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Lately I've been helping a number of clients launch their own startup companies.
"How will your business make money?" I ask. They respond, of course, by describing services or products that they plan to market.
"Why would anyone buy this from you?" I inquire. And the answer always builds around a competitive advantage such as price, quality, service, or convenience.
I listen attentively, then add, "That's well and good, but no one is going to buy your product or service merely because of price, quality, service or convenience. These things may help close the deal. But they are not the primary reason that customers transact business with you."
Ultimately, you see, customers do not buy products and services. They buy solutions. Solutions for problems. Solutions for challenges. Solutions that let them fulfill their desires. The product or service is simply a delivery vehicle for the solution.
We easily lose sight of this fact because we put our price tags on products and services. But what we are really selling is solutions. Not products. Not services. Not affordability, quality, service, or convenience. These things are best thought of as the packaging in which we wrap the solution.
When we view ourselves as selling solutions, the shift in perspective is striking. It compels us to focus less on our product and more on our customer. Selling solutions demands that we know potential customers well enough to foresee the challenges, problems, and desires that will set them on a quest for solutions.
To illustrate this point, allow me the luxury of a personal example. When making a new acquaintance, I can anticipate the question, "What do you do for a living?" I answer, "I help executives nail their most critical responsibilities."
In other words, I've looked at the critical responsibilities that most executives face. I've thought about the challenges and problems that arise from these responsibilities. And I've positioned myself to help them transcend these challenges and problems.
When I tell people that I help executives nail their most critical responsibilities, they feel a need to categorize me. They begin asking whether I'm an executive coach or a consultant or a trainer.
And the answer is, I sometimes function in each of these capacities. In addition, I'm sometimes a facilitator. And at other times I'm a keynote speaker. It all depends on what it takes to help clients nail their most critical responsibilities.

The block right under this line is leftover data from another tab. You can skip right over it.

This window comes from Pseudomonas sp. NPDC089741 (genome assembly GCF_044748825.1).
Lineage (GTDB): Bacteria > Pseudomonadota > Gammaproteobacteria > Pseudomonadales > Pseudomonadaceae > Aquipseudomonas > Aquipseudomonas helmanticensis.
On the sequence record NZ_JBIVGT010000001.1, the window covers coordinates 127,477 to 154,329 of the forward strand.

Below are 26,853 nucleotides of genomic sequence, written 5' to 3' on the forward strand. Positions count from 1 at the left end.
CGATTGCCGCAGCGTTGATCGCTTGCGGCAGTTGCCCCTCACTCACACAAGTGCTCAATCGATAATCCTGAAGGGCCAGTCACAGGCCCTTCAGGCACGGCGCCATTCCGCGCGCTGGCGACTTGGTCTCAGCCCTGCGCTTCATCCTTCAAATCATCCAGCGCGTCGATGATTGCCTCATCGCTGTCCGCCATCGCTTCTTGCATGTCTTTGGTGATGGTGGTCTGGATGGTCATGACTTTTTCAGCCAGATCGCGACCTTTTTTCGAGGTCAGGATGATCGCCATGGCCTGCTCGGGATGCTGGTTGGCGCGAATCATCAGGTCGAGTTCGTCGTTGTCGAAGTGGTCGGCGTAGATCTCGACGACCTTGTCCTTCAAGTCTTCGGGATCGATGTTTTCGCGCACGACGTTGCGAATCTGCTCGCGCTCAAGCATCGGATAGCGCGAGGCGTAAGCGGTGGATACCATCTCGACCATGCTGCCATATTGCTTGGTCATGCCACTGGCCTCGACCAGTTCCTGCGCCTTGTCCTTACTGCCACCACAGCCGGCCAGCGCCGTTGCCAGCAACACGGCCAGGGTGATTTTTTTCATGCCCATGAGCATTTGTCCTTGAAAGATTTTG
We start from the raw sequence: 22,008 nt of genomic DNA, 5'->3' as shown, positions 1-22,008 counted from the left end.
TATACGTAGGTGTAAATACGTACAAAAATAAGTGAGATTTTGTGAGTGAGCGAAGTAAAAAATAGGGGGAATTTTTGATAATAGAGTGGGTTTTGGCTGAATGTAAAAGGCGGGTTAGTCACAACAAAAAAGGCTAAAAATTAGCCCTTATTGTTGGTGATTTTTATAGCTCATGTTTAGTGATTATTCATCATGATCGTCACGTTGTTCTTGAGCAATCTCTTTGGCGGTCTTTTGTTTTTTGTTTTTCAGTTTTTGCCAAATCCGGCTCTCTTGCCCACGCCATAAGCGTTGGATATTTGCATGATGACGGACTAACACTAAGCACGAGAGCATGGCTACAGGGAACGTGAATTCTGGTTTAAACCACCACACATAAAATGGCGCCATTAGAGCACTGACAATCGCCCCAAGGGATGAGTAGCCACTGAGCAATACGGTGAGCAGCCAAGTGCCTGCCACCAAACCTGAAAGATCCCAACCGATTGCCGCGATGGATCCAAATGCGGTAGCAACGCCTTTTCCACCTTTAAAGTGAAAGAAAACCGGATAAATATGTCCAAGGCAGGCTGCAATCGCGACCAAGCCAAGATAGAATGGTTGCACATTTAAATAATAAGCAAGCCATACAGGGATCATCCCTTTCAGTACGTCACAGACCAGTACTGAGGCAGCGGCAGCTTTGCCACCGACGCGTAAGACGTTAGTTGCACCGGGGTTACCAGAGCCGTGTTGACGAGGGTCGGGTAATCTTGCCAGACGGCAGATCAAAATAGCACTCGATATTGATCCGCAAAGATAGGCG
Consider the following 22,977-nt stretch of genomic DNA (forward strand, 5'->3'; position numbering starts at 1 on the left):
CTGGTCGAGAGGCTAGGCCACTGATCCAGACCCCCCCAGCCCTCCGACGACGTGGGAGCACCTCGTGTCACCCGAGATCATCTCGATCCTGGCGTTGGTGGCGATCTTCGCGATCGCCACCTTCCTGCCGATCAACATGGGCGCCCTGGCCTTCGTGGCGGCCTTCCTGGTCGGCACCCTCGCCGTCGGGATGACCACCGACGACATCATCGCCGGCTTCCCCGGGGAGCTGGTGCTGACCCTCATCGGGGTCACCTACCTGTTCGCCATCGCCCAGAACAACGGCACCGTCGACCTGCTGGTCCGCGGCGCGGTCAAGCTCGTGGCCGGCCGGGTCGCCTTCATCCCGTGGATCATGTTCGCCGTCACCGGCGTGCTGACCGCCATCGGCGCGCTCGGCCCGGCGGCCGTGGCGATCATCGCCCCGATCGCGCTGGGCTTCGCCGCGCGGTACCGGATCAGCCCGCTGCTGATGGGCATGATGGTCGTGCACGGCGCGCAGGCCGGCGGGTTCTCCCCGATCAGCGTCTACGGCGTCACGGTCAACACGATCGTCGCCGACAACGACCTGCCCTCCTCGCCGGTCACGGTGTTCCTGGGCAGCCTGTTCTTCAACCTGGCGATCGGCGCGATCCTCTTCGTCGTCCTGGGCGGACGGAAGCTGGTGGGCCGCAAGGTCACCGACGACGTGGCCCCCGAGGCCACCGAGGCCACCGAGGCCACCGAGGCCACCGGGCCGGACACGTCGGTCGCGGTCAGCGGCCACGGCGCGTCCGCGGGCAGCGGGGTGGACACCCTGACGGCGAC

Truth be told, the invoice that I submit to customers will identify my services as executive coaching or consulting or training or what have you. That's a necessary convention to conform with the finance department's accounting system. But the invoice merely names the mechanism that I used to deliver what the client really bought, which was my help with solving a problem or meeting a challenge.
Developing a well-designed marketing plan therefore begins with this question: "What are the solutions that we provide?" Next we follow with the question, "In addition to our present products and services, what other possible vehicles (i.e., products and services) could we use to deliver these same solutions?" And then a third question: "What other problems or challenges do our customers face to which we could provide solutions?"
These question expand our creativity in developing market strategies. They open our thinking to a host of possible products or services that might never cross our minds if we were asking, "Where can we find more markets for our product?"
If we think of ourselves as merely selling a product or service, we will look to expand sales by tweaking the product to enhance it or by finding new buyers for it. In the process we may occasionally see the opportunity for a new product. But for the most part we will focus on the product already in hand.
But if we see ourselves as providing solutions, we continually ask, "What other delivery mechanisms could I use to provide these solutions to clients?"
Moreover, being truly solutions-centric reduces the tendency to develop undue attachment to any one product or service. We don't fall blindly in love with the product. When it has run its life-cycle, we have no problem recognizing that moment and setting the product or service aside for some other delivery mechanism that serves our purposes better.
I should add that it's not always easy to distance ourselves far enough from our "product mindset" to get a clear sense of the solution or solutions that we actually provide. That was certainly true with me. But once we can succinctly identify the solutions that we offer, it brings a focus to our planning, product development, marketing, and energy that pays unparalleled dividends.
© 2010, Dr. Mike Armour